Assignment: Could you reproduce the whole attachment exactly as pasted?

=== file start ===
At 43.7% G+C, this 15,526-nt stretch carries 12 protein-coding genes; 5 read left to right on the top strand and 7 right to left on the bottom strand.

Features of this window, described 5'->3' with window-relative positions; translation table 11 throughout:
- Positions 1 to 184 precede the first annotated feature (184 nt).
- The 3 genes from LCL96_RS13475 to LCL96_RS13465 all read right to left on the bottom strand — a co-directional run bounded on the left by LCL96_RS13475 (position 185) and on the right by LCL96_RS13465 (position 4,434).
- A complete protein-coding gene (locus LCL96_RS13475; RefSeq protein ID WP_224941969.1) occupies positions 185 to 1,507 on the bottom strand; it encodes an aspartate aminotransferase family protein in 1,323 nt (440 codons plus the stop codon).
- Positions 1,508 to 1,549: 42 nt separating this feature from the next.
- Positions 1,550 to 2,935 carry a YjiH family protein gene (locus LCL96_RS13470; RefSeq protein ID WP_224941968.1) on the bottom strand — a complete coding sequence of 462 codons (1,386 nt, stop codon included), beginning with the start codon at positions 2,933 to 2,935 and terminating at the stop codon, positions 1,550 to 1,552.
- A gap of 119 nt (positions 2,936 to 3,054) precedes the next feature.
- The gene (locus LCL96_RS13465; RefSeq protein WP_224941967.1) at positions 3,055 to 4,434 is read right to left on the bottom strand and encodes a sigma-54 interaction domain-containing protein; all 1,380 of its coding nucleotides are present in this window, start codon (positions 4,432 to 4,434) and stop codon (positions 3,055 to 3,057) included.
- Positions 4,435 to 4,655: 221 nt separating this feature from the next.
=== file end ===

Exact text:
At 43.7% G+C, this 15,526-nt stretch carries 12 protein-coding genes; 5 read left to right on the top strand and 7 right to left on the bottom strand.

Features of this window, described 5'->3' with window-relative positions; translation table 11 throughout:
- Positions 1 to 184 precede the first annotated feature (184 nt).
- The 3 genes from LCL96_RS13475 to LCL96_RS13465 all read right to left on the bottom strand — a co-directional run bounded on the left by LCL96_RS13475 (position 185) and on the right by LCL96_RS13465 (position 4,434).
- A complete protein-coding gene (locus LCL96_RS13475; RefSeq protein ID WP_224941969.1) occupies positions 185 to 1,507 on the bottom strand; it encodes an aspartate aminotransferase family protein in 1,323 nt (440 codons plus the stop codon).
- Positions 1,508 to 1,549: 42 nt separating this feature from the next.
- Positions 1,550 to 2,935 carry a YjiH family protein gene (locus LCL96_RS13470; RefSeq protein ID WP_224941968.1) on the bottom strand — a complete coding sequence of 462 codons (1,386 nt, stop codon included), beginning with the start codon at positions 2,933 to 2,935 and terminating at the stop codon, positions 1,550 to 1,552.
- A gap of 119 nt (positions 2,936 to 3,054) precedes the next feature.
- The gene (locus LCL96_RS13465; RefSeq protein WP_224941967.1) at positions 3,055 to 4,434 is read right to left on the bottom strand and encodes a sigma-54 interaction domain-containing protein; all 1,380 of its coding nucleotides are present in this window, start codon (positions 4,432 to 4,434) and stop codon (positions 3,055 to 3,057) included.
- Positions 4,435 to 4,655: 221 nt separating this feature from the next.